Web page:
Writing Prompt: Day 70

70.jpgDay 70 of 365 Days of Writing Prompts: Write a character inspired by a day of the week: Saturday.

Shannon: Saturday is quite refreshing. He’s a person you can just relax with, because he doesn’t have any expectations. He’s a free bird who just wants to spend his time going with the flow. He’s the type of organizer who sets the destinations, but not the rules. Time spend with him is never wasted on anything but your own desires.

Erin: He was a free spirit. I never knew what a day like him was going to lead to. We could be talking a spontaneous road trip, we could be recouping in bed for half the day, we could be going to a party, or we could be doing something that I’m not knowledgeable about yet. He didn’t know either, because he was free from everything including hard-fast plans.

Second to last day of our week writing, Saturday!


One thought on “Writing Prompt: Day 70

  1. Sam leaned his back against the trunk, peering out from under his eyelids at his magnificent work as a ghost of a smile twitched at his lips. Posing like a goddess was a first-year in a flowing, alabaster cotton dress; emphasizing her delicate features were a gold leaf crown and intricate makeup about her eyes. With her face tilted slightly downward and to the side, the patterned light shining through the oak leaves cast her in warm, golden light. From where I stood, I couldn’t see his work, but without an audience to play for, I figured his expression of pleasure with his painting must have been true.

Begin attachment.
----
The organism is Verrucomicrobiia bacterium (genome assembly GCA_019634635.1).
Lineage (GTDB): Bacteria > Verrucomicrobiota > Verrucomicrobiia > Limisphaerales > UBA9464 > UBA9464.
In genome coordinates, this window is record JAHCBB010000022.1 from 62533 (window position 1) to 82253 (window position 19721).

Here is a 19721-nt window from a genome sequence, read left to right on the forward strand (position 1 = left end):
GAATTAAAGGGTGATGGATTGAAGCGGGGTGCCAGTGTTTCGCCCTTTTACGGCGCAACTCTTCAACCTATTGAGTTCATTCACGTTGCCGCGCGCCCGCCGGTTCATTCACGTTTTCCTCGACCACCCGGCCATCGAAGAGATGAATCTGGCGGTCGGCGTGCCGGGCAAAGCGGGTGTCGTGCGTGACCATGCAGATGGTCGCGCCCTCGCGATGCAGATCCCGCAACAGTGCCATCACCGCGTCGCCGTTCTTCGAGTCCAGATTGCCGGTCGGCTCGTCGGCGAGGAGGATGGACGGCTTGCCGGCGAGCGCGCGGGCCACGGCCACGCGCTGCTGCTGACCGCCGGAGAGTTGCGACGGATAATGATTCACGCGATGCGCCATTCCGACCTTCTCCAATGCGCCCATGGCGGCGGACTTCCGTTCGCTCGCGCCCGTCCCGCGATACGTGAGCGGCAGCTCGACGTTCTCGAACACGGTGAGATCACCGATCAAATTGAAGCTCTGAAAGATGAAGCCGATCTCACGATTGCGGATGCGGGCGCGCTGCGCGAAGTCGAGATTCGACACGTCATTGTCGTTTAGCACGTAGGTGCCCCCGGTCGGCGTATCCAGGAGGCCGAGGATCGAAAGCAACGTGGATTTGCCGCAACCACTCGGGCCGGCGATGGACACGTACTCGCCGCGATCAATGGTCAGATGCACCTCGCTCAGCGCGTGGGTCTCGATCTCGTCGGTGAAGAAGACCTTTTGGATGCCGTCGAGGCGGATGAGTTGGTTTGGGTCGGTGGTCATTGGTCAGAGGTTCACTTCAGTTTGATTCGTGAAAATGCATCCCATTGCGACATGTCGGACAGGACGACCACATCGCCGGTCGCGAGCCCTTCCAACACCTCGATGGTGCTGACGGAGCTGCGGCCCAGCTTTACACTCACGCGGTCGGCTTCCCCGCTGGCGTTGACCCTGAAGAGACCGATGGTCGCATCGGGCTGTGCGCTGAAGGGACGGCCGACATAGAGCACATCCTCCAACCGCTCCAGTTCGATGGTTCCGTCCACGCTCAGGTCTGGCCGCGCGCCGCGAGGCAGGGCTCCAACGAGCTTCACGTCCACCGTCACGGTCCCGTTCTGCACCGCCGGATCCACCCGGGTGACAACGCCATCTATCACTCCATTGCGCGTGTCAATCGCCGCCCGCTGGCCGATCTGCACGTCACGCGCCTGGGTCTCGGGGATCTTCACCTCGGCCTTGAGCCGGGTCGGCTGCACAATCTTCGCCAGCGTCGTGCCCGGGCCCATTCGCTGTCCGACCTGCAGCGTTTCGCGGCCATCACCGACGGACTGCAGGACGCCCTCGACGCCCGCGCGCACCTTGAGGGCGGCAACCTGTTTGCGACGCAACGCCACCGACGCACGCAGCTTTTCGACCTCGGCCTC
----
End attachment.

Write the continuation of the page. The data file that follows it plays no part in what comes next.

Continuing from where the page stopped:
Taking great care in keeping his eyes closed, Sam reached down to the right of the painting and took a long drag from a cigarette. Still relaxing against the rough tree, he took a few further puffs of the toxic cigarette smoke, clearly flaunting the strict campus rules about smoking. He appeared perfectly at peace with his beautiful woman standing before him in the sunshine.
    So I deliberately hopped down the stone steps and into the near-empty west courtyard, and stood waiting for the painter, or his muse, to notice me. After a few moments the woman glanced over and gasped quietly, shifting her fluid garb to better cover herself; I hadn’t before considered just how much of her the dress was actually covering. But when Sam finally squinted over at me, he just grinned and took another puff before putting it out on a disused paint palette. “Hey there, sweetie, want me to paint you?” he sighed, slurring slightly.
    When his model saw him sizing me up, she growled at the artist and barrelled out of the fresh air in a blur of pale linen. Chuckling under his breath, Sam didn’t even watch her go; instead, he stumbled forward on drunken limbs and smirked sloppily. But when he got close enough, I drew the line and searched my bag for a tiny perfume bottle I kept safely in the side pocket. Carefully spraying it into his face, I took a few steps backward as he sputtered angrily.